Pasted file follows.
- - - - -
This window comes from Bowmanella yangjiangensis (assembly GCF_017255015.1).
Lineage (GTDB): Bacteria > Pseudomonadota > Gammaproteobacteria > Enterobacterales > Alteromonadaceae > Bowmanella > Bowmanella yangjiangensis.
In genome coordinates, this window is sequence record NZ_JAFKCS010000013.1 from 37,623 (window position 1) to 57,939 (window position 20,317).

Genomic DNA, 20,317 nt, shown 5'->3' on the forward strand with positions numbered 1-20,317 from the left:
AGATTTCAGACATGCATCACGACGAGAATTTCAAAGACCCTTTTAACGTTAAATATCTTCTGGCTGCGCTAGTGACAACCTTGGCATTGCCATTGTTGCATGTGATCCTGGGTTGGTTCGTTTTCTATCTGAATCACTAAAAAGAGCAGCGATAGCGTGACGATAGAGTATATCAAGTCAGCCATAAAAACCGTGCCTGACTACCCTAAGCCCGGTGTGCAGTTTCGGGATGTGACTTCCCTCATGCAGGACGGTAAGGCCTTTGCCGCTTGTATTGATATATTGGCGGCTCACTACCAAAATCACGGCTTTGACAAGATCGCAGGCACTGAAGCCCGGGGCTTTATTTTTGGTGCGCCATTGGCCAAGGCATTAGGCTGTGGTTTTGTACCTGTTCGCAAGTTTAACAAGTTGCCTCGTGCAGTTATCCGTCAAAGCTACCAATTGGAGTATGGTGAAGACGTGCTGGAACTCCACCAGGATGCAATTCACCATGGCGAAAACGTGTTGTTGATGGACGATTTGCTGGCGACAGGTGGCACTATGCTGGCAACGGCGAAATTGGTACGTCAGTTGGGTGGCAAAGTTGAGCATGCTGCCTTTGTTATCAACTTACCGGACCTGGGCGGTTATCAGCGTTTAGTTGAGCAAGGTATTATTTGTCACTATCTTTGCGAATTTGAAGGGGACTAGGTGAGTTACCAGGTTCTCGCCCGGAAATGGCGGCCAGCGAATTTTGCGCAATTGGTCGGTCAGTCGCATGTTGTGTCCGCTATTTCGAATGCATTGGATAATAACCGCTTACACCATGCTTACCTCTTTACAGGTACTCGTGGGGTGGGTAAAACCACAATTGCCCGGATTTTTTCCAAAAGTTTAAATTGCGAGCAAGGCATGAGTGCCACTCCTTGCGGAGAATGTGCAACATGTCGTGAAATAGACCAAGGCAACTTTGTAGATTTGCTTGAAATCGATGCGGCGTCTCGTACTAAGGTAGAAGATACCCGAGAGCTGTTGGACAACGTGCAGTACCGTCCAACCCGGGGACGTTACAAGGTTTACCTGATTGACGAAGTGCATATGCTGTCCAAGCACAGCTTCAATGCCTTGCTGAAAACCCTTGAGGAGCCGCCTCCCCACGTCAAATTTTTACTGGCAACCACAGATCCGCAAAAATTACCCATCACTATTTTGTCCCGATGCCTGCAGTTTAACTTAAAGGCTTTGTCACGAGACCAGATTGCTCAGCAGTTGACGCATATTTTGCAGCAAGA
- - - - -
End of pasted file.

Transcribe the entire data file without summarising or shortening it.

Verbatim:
This window comes from Bowmanella yangjiangensis (assembly GCF_017255015.1).
Lineage (GTDB): Bacteria > Pseudomonadota > Gammaproteobacteria > Enterobacterales > Alteromonadaceae > Bowmanella > Bowmanella yangjiangensis.
In genome coordinates, this window is sequence record NZ_JAFKCS010000013.1 from 37,623 (window position 1) to 57,939 (window position 20,317).

Genomic DNA, 20,317 nt, shown 5'->3' on the forward strand with positions numbered 1-20,317 from the left:
AGATTTCAGACATGCATCACGACGAGAATTTCAAAGACCCTTTTAACGTTAAATATCTTCTGGCTGCGCTAGTGACAACCTTGGCATTGCCATTGTTGCATGTGATCCTGGGTTGGTTCGTTTTCTATCTGAATCACTAAAAAGAGCAGCGATAGCGTGACGATAGAGTATATCAAGTCAGCCATAAAAACCGTGCCTGACTACCCTAAGCCCGGTGTGCAGTTTCGGGATGTGACTTCCCTCATGCAGGACGGTAAGGCCTTTGCCGCTTGTATTGATATATTGGCGGCTCACTACCAAAATCACGGCTTTGACAAGATCGCAGGCACTGAAGCCCGGGGCTTTATTTTTGGTGCGCCATTGGCCAAGGCATTAGGCTGTGGTTTTGTACCTGTTCGCAAGTTTAACAAGTTGCCTCGTGCAGTTATCCGTCAAAGCTACCAATTGGAGTATGGTGAAGACGTGCTGGAACTCCACCAGGATGCAATTCACCATGGCGAAAACGTGTTGTTGATGGACGATTTGCTGGCGACAGGTGGCACTATGCTGGCAACGGCGAAATTGGTACGTCAGTTGGGTGGCAAAGTTGAGCATGCTGCCTTTGTTATCAACTTACCGGACCTGGGCGGTTATCAGCGTTTAGTTGAGCAAGGTATTATTTGTCACTATCTTTGCGAATTTGAAGGGGACTAGGTGAGTTACCAGGTTCTCGCCCGGAAATGGCGGCCAGCGAATTTTGCGCAATTGGTCGGTCAGTCGCATGTTGTGTCCGCTATTTCGAATGCATTGGATAATAACCGCTTACACCATGCTTACCTCTTTACAGGTACTCGTGGGGTGGGTAAAACCACAATTGCCCGGATTTTTTCCAAAAGTTTAAATTGCGAGCAAGGCATGAGTGCCACTCCTTGCGGAGAATGTGCAACATGTCGTGAAATAGACCAAGGCAACTTTGTAGATTTGCTTGAAATCGATGCGGCGTCTCGTACTAAGGTAGAAGATACCCGAGAGCTGTTGGACAACGTGCAGTACCGTCCAACCCGGGGACGTTACAAGGTTTACCTGATTGACGAAGTGCATATGCTGTCCAAGCACAGCTTCAATGCCTTGCTGAAAACCCTTGAGGAGCCGCCTCCCCACGTCAAATTTTTACTGGCAACCACAGATCCGCAAAAATTACCCATCACTATTTTGTCCCGATGCCTGCAGTTTAACTTAAAGGCTTTGTCACGAGACCAGATTGCTCAGCAGTTGACGCATATTTTGCAGCAAGA